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The Doom Of Valyria mystery

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What caused the Doom interests me more than anything going on at the Wall.  It was moderate let down for me when Fire And Blood did not go into this topic.  That was the perfect time for Martin to reveal the cause.  The fact that he didn't in FandB can mean he has no intention of telling us.  There are many theories on the subject but none are completely satisfactory.  The Valyrians were pushing their luck.  Mining near an active volcano is foolhardy enough but fourteen is playing with fire.  Some say greed got the better of them.  Another fraction believe the faceless men did in the warlocks who kept the volcanoes contained.  I don't buy that for a minute.  Another popular suggestion says the fighting among the ruling houses caused the deaths of too many sorcerers who kept nature contained.  Maybe this.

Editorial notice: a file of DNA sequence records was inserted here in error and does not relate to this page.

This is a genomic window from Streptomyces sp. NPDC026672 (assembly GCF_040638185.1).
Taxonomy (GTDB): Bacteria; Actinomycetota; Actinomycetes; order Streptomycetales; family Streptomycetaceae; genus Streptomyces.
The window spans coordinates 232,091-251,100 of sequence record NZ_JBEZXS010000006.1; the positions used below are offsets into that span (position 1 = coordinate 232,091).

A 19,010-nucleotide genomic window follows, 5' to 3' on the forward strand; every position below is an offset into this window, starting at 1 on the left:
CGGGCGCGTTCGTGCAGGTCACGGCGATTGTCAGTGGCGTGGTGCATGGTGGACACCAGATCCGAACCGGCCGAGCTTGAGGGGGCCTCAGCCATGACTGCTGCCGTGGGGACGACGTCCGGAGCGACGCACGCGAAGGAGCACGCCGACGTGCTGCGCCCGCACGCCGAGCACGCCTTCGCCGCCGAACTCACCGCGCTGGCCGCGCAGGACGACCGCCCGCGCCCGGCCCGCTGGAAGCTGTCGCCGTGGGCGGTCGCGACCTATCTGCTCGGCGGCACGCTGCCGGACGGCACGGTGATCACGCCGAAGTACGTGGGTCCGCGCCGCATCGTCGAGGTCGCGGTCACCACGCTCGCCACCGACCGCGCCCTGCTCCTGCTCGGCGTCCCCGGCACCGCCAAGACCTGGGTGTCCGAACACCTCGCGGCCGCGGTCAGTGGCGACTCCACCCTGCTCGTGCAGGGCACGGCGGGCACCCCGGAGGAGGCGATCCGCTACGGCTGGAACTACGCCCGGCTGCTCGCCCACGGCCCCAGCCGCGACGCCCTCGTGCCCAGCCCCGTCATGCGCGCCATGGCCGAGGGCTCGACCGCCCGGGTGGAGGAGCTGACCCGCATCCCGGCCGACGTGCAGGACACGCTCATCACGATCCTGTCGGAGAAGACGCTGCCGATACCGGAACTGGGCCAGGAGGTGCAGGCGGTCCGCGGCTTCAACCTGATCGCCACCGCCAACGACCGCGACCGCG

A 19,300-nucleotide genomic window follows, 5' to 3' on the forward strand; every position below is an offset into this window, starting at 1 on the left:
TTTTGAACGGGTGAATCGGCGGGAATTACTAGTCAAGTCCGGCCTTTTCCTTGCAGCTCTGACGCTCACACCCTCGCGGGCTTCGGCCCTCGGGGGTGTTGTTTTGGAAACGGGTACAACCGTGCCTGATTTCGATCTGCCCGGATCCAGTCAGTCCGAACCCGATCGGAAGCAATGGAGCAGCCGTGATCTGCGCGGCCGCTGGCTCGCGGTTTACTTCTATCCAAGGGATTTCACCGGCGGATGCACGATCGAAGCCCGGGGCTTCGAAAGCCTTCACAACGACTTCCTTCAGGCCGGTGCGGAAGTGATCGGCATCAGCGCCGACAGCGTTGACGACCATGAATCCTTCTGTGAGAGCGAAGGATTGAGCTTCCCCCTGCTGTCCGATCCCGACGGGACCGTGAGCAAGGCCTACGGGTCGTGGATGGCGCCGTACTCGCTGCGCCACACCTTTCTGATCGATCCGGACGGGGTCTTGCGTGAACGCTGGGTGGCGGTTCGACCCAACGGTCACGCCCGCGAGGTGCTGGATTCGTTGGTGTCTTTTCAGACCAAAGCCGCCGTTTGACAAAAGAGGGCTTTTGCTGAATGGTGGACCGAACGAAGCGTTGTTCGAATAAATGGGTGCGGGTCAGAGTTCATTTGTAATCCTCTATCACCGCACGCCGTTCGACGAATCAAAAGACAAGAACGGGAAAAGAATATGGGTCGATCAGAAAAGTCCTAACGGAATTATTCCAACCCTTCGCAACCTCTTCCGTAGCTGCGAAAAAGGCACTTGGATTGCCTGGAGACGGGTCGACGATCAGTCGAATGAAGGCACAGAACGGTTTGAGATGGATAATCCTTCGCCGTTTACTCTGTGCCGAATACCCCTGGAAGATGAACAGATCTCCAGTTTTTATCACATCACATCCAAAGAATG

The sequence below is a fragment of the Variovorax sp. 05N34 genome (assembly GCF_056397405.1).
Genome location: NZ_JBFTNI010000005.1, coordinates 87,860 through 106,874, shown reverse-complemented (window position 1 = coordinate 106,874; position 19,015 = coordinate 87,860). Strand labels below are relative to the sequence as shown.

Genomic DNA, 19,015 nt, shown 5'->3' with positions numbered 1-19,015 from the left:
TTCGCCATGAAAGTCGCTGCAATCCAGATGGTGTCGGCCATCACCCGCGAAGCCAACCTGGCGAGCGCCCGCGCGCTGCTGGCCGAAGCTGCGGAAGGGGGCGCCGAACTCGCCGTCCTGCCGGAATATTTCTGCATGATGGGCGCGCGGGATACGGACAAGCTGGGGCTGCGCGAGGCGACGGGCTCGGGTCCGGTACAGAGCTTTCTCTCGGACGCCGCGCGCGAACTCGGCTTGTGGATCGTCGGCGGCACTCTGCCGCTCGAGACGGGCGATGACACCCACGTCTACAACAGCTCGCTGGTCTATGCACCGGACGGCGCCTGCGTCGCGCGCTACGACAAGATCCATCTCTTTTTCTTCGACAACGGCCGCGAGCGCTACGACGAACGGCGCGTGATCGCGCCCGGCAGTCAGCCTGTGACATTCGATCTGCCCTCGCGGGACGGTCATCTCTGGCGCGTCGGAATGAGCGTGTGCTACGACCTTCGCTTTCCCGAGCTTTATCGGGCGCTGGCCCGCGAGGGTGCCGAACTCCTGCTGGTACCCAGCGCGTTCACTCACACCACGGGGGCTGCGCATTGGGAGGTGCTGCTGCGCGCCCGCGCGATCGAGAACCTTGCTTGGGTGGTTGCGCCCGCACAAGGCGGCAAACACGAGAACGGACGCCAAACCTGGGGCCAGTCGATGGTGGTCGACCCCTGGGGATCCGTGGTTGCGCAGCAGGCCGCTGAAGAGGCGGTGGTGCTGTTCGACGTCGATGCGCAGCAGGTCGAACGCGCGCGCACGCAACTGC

Martin didn't just put the doom in there for little to no reason.  It's a herald of what will happen in Westeros.  The ruling families in the west are doing exactly what the Valyrians did and their quarrels weakened the unity of the land.  If I had to choose one family in Westeros to survive through the Long Night it will be the Darry clan.  I like the Darrys but they are all but gone.  I would love to see a Darry bastard get legitimized to reward that family for what Ser Willem did for Daenerys and Viserys.  

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9 hours ago, King Gilgamesh said:

What caused the Doom interests me more than anything going on at the Wall.  It was moderate let down for me when Fire And Blood did not go into this topic.  That was the perfect time for Martin to reveal the cause.  The fact that he didn't in FandB can mean he has no intention of telling us.  There are many theories on the subject but none are completely satisfactory.  The Valyrians were pushing their luck.  Mining near an active volcano is foolhardy enough but fourteen is playing with fire.  Some say greed got the better of them.  Another fraction believe the faceless men did in the warlocks who kept the volcanoes contained.  I don't buy that for a minute.  Another popular suggestion says the fighting among the ruling houses caused the deaths of too many sorcerers who kept nature contained.  Maybe this.